President-elect Donald Trump waves to the crowd during a rally at Hy-Vee Hall, Thursday in Des Moines. AP WIREPHOTO

President-elect Donald Trump waves to the crowd during a rally at Hy-Vee Hall, Thursday in Des Moines. AP WIREPHOTO

NEW YORK — Tending to party politics, President-elect Donald Trump is rallying supporters in Louisiana on Friday ahead of the state’s Senate runoff election, aiming to pad the Republican majority he will inherit.

Trump was campaigning for Republican John Kennedy in Baton Rouge, Louisiana, and then making another stop on his “thank you” tour in Grand Rapids, Michigan, a state that helped him prevail against Democrat Hillary Clinton in last month’s election.

On Thursday Trump met in Columbus, Ohio, with the victims of an attack by a knife-wielding Ohio State University student. By evening he was at a rally in Des Moines, Iowa, alongside Iowa Gov. Terry Branstad, his pick to be the next ambassador to China.

“The script is not yet written. We do not know what the page will read tomorrow. But for the first time in a long time we know the pages will be authored by each and every one of you,” Trump said at Des Moines’ Hy-Vee Hall, where he offered promises to heal a divided nation along with trademark boasts about the size of his victories.

While candidate Trump was often at odds with the establishment wing of his party, the incoming president has reason to consolidate any lingering factions within the party, most immediately in Louisiana.

Kennedy, the state treasurer, faces off Saturday against Public Service Commissioner Foster Campbell, a Democrat, for the seat of retiring Republican Sen. David Vitter. Neither won a majority in the November primary, leading to the runoff. Polls have shown Kennedy with a comfortable lead.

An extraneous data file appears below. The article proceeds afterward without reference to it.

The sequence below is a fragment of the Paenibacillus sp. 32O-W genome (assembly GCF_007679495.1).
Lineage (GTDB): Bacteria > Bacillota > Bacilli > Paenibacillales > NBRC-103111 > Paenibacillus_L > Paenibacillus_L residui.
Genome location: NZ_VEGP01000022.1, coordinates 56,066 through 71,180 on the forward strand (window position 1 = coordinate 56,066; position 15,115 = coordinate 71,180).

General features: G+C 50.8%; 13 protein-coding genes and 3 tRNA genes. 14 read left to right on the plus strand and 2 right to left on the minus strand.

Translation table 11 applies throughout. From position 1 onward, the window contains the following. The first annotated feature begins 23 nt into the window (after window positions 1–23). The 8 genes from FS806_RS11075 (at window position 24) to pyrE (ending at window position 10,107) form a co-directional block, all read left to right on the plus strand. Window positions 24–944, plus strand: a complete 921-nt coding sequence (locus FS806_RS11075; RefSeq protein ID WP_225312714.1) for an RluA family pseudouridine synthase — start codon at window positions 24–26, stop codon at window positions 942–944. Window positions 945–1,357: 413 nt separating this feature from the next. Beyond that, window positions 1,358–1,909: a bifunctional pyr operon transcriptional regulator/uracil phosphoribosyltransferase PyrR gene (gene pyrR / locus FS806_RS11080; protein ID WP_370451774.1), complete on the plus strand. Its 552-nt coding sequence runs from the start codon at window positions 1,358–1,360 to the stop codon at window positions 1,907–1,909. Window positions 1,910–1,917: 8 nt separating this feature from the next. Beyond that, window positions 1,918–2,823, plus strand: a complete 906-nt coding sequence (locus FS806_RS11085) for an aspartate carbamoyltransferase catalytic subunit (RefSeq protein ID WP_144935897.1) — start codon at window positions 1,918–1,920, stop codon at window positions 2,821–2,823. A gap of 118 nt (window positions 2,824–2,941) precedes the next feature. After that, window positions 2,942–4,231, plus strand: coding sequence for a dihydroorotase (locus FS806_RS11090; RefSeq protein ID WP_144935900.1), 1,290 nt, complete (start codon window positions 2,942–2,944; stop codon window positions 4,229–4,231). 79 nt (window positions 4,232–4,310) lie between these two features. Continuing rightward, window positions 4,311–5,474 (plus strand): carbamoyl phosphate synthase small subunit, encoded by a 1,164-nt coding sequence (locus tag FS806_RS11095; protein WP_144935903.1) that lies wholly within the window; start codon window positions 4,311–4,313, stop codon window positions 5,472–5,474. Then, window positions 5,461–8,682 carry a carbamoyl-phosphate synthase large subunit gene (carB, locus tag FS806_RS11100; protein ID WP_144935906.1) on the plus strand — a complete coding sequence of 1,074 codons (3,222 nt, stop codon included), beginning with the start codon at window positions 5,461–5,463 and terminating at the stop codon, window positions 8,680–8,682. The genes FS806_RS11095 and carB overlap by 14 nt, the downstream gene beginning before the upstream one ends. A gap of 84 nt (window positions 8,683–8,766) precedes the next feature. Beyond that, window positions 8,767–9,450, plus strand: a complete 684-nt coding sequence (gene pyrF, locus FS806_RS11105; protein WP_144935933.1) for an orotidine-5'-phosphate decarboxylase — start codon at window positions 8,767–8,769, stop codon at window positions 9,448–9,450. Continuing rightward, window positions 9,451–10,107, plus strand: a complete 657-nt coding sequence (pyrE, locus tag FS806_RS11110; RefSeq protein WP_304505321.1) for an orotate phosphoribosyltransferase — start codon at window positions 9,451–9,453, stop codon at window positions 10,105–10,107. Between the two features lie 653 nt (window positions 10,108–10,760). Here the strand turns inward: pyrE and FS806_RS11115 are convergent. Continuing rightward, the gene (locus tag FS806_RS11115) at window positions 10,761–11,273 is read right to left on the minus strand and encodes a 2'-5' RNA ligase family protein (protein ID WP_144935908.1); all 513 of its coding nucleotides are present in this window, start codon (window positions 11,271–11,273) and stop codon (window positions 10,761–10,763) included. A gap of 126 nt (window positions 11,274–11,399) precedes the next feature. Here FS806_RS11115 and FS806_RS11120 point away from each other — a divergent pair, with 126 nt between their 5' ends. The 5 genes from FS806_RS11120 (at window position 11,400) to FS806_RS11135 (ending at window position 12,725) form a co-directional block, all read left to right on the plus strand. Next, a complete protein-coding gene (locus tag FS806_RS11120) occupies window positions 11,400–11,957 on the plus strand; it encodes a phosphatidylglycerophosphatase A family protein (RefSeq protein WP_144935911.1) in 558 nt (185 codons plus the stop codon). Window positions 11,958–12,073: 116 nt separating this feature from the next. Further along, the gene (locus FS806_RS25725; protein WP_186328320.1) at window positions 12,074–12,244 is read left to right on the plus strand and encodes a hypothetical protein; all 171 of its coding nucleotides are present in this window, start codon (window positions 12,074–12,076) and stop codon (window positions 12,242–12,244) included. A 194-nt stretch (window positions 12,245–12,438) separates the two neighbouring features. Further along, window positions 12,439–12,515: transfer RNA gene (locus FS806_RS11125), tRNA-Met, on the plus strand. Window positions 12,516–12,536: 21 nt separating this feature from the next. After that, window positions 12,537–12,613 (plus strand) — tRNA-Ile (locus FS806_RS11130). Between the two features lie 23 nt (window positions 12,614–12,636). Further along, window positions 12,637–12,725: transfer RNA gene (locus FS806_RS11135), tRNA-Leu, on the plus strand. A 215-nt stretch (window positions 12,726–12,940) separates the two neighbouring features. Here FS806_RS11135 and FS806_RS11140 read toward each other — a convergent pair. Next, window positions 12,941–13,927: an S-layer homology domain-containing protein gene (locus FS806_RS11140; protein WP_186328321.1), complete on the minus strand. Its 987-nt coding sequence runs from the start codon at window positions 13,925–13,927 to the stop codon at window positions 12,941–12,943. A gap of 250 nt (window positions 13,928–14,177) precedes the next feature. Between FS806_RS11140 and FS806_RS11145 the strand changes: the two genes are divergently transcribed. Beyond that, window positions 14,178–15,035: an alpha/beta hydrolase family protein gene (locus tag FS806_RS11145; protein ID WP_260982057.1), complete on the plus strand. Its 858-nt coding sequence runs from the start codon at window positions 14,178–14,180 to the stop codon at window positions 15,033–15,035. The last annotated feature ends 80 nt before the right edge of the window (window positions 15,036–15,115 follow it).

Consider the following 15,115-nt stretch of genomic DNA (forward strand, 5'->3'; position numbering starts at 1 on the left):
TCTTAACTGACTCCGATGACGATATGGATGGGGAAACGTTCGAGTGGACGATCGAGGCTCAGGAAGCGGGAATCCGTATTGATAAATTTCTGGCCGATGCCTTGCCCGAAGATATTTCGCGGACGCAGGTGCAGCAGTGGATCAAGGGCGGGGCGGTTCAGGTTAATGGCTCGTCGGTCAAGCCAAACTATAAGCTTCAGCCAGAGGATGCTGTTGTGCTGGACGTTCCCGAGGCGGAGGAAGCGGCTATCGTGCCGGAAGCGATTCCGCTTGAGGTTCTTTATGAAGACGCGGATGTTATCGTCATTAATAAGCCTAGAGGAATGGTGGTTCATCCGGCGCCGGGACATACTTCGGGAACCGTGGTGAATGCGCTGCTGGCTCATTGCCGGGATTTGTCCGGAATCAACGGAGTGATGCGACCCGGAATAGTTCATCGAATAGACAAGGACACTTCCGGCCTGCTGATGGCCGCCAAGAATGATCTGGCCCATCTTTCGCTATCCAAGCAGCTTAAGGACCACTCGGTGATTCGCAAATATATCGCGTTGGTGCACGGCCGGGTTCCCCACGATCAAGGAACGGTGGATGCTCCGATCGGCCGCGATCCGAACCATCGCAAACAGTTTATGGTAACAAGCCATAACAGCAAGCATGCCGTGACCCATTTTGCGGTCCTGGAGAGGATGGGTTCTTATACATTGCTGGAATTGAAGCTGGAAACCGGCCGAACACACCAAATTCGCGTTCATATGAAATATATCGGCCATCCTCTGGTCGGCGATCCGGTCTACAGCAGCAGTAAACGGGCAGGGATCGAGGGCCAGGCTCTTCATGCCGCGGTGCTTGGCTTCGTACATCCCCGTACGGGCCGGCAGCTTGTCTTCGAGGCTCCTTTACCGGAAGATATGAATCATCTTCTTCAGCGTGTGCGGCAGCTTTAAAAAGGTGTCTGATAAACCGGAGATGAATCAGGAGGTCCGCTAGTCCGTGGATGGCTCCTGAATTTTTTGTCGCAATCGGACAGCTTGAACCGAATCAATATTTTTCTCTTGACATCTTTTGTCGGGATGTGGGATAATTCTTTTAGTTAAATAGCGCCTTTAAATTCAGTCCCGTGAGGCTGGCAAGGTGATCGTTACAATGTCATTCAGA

Republicans will have a narrow 52-48 Senate majority next year if they maintain the Louisiana seat. Trump has backed Kennedy and Vice President-elect Mike Pence campaigned for him last week in New Orleans, saying a Kennedy win would “put an exclamation point at the end of a great American victory in 2016.”

Yet even as he professes unity, Trump’s Cabinet announcements have drawn harsh criticism from Democrats.

Trump’s selection Wednesday of fast-food executive Andrew Puzder to lead the Labor Department was panned by workers’ rights organizations and labor unions. Puzder, who heads CKE Restaurants Holdings, the parent of Carl’s Jr., Hardee’s and other chains, brings yet another wealthy business person and elite donor into his administration-in-the-making.

Trump said in a statement that as labor secretary, Puzder will “save small businesses from the crushing burdens of unnecessary regulations that are stunting job growth and suppressing wages.” He later defended his decision to stack his Cabinet with the extremely wealthy, saying in Des Moines: “I want people who have made a fortune! Now they’re negotiating for you!”

But the choice could lead to a confirmation fight.

“American families need a Labor Department that stands up for workers’ wages, retirement security and safety, not one focused on reducing their pay. Andy Puzder has a long record of fighting against the wages of working families,” said House Democratic leader Nancy Pelosi of California.

Trump has selected retired Marine Gen. John Kelly to head the Department of Homeland Security, according to people close to the transition; he officially picked Oklahoma Attorney General Scott Pruitt, a climate-change denier whose policies have helped fossil fuel companies, as head of the Environmental Protection Agency; and he named the former chief executive of World Wrestling Entertainment, Linda McMahon, to head the Small Business Administration.

Pruitt, whose selection demoralized some environmentalists and Democrats, came not long after Trump met with former Vice President Al Gore.

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